• Sexting: sending someone sexually explicit photographs or messages, whether verbal or in pictures
  • Is there any harm to sexting?
    • Can be charged for child pornography (by sending or receiving sexts)
    • Images/messages follow you, you can’t delete them once they are sent
    • Sexually objectifies you
    • Images are almost always shared with others besides the receiver.
    • Reputation and future opportunities are often at risk.
    • Many stories of children being forced into prostitution or sex trafficking begin with the “pimp” using sexts as a means of coercion to get them to comply with their demands.
  • Is sexting worth the attention?
    • The receiver and those they show it to are likely to lose some respect for you.
    • You become a sexual object instead of a real person
    • The individual asking will often try to make you feel special but all he/she really wants is a sexually explicit photo. Odds are, if he/she doesn’t get it from you they will just try and get it from someone else. As long as they get it, they don’t care if it’s from you or the next person
  • Do you have control over a picture/ message once it’s sent?
    • Absolutely not. Nearly every teen who receives a sext ends up sharing it or forwarding to others, and many sexts end up on third party websites. All of this usually occurs without your knowledge or consent.
  • Why do people sext?
    • Seeking attention/approval
    • Peer pressure
    • Bullying
    • Want to satisfy another

 

Here are some tips to start the discussion:

  • Talk about healthy media choices in general.
  • Mention a story you heard in the news about other kids who are engaged in sexting.
  • Ask if they know anyone who does this, maybe other kids at school.
  • Ask if they have ever been asked to sext.
  • Ask your kids about their future goals and then start talking about some hurdles they might encounter that would impede those goals (sexting can impact grades, college acceptance, etc.)
  • Have frequent talks about healthy intimacy and boundaries, work sexting into the discussions.

 

REMEMBER THAT THIS IS NOT A ONE TIME CONVERSATION!

 

Talking to your kids is the most crucial and effective way to prevent sexting. Genuinely understanding the harms and consequences of sexting will be the best form of prevention. It’s a lot better for your kids to choose not to sext than to force them not to sext.

 

However, you can also consider taking actions to monitor your kids’ devices. This can be done a number of ways. To get you started, here are three ideas:

 

  1. Check you child’s devices at random times. Checking at random times will encourage your kids to not send or receive anything inappropriate because they don’t know when you may check their device.
  2. Don’t let your child go to bed with their devices. When a teen goes to bed they are left behind closed doors for hours, and as the saying goes, “nothing good happens after midnight.” This creates a prime environment for sexting. Don’t let that environment be created.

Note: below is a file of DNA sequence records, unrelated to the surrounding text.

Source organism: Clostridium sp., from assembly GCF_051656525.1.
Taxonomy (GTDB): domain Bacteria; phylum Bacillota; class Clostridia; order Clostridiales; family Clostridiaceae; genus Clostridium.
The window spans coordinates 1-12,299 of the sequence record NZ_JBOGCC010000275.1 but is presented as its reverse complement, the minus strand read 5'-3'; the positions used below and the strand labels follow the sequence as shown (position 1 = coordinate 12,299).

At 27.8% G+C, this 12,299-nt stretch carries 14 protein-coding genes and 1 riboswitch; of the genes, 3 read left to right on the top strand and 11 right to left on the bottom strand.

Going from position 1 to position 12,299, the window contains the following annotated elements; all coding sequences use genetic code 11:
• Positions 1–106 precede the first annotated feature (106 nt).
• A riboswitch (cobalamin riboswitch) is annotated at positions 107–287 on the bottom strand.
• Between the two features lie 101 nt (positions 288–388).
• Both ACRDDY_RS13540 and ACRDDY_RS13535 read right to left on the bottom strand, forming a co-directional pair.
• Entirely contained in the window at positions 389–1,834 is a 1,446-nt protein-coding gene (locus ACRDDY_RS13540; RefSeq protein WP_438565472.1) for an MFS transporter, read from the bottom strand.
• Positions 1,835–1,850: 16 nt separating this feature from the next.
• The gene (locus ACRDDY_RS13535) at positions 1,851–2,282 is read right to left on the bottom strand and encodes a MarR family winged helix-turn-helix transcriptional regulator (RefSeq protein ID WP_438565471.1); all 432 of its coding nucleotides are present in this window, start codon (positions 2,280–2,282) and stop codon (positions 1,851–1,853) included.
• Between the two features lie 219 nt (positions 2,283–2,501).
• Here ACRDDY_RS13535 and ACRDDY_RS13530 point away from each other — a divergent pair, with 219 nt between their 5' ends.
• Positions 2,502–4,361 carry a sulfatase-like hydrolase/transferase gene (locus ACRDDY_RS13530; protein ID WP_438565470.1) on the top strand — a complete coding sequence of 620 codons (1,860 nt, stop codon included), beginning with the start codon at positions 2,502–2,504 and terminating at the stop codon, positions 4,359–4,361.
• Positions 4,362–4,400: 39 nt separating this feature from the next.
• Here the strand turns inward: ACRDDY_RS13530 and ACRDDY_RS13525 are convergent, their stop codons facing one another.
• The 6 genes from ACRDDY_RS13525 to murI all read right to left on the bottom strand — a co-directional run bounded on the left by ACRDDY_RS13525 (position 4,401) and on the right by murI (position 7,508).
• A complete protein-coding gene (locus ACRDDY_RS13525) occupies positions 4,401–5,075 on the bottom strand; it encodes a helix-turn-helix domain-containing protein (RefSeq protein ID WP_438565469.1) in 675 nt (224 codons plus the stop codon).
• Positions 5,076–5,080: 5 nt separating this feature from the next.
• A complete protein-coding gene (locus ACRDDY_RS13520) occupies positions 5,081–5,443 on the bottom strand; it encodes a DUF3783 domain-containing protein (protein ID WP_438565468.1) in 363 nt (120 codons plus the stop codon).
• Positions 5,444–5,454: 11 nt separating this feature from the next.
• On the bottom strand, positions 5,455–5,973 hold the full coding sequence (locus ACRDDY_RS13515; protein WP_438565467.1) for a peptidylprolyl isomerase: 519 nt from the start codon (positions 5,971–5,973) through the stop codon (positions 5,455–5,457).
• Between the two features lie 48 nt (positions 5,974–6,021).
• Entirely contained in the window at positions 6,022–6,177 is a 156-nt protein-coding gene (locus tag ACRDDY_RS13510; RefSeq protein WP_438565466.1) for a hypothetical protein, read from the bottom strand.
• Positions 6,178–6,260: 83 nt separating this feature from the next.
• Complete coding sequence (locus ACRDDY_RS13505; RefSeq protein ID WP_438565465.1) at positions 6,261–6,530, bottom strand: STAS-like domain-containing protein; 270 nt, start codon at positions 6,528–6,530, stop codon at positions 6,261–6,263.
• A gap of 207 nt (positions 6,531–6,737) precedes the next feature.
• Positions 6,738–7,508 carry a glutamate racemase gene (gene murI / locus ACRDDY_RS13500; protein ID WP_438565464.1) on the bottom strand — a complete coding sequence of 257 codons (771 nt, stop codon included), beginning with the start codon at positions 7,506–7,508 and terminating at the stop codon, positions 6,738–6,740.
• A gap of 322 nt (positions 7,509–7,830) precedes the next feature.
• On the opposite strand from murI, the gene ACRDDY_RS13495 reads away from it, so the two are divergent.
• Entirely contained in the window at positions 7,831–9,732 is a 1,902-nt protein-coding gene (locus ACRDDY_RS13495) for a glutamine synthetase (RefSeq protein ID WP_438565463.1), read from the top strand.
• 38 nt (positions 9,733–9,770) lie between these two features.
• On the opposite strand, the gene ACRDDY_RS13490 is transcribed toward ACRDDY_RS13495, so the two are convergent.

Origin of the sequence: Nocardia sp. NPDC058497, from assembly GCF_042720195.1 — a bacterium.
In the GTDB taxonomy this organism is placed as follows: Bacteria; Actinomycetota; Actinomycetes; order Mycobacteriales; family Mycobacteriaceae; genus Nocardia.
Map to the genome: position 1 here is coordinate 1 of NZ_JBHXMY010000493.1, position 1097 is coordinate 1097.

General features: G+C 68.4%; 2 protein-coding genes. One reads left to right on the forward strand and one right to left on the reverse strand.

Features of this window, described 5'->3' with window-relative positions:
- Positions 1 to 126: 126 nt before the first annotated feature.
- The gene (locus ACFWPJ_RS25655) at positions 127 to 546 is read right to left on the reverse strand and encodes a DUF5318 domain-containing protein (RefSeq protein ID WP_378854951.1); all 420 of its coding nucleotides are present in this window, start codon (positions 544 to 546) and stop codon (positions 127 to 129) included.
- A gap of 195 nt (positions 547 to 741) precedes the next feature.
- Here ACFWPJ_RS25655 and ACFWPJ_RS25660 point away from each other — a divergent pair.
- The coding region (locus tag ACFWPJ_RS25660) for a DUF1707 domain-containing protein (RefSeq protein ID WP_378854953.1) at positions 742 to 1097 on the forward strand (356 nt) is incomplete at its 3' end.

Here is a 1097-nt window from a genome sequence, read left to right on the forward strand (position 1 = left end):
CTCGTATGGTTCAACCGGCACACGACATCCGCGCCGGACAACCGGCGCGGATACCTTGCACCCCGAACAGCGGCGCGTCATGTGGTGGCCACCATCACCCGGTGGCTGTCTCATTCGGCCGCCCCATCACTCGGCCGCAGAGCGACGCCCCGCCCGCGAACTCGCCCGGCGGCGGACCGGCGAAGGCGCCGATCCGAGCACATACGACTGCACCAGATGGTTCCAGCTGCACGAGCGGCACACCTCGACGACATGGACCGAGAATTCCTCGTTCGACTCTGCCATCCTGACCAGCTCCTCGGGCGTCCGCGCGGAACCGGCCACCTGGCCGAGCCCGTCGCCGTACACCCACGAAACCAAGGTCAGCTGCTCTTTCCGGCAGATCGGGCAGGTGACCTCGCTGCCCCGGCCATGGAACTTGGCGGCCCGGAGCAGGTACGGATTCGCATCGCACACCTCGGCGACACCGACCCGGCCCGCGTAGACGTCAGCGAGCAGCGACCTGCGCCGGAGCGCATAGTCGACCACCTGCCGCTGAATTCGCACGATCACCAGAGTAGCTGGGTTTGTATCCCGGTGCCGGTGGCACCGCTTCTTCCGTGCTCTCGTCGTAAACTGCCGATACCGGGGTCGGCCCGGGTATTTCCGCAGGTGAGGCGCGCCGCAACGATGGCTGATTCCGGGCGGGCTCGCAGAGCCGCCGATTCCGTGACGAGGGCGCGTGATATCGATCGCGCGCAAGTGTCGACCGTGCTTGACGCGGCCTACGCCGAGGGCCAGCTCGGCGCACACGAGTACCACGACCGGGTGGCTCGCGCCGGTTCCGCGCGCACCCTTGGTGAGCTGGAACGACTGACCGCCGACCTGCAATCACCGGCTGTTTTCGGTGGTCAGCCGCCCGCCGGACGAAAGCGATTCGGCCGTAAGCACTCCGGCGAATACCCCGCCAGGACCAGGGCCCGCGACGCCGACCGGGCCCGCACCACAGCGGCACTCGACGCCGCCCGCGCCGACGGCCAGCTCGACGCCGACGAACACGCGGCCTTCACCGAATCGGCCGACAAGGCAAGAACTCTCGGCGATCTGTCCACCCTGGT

3. Use a program or app that helps you monitor your kid’s cell phone and Internet activity. Dr. Phil has an excellent list of recommended programs to use. Click HERE to access the list. Here is a list of resources compiled by us.

 

MORE RESOURCES FOR PARENTS

 Our resource center:

  • A list of resources for parents, includes: talking about porn, safe media choices, technology solutions, discussing healthy intimacy, etc. Click here.

How to find if your teen is sexting on Snapchat:

  • http://money.cnn.com/2014/09/03/technology/social/spy-on-snapchat/

More programs for monitoring your child’s device:

Further help with talking points:

  • http://www.wcsap.org/sexting-talking-points-youth-focused
  • http://www.whowillyouempower.com/craigsblog/2014/4/22/sexting-a-digital-topic-to-talk-about-with-your-teen
  • http://www.childmind.org/en/posts/articles/2011-6-8-how-talk-your-kids-about-sexting

Sexting is the act of sending sexually explicit photographs or messages with an electronic device. Students at Drexel University were asked if they had ever participated in sexting when they were under 18; 54% reported yes and most of them thought it was “no big deal.” Another study found that increasingly youth are producing child pornography and the study indicates that 100 percent of the content was shared to third party websites, which cannot be traced. The researchers noted a specific concern that the young people featured, “took no steps to conceal their identity or location, even in many cases using their real names.” The study also found that 667 of the images and videos evaluated featured children 15 years and younger, and of this group, 286 were 10 years or younger. The researchers said their report confirms an alarming trend of young children producing and distributing explicit content online.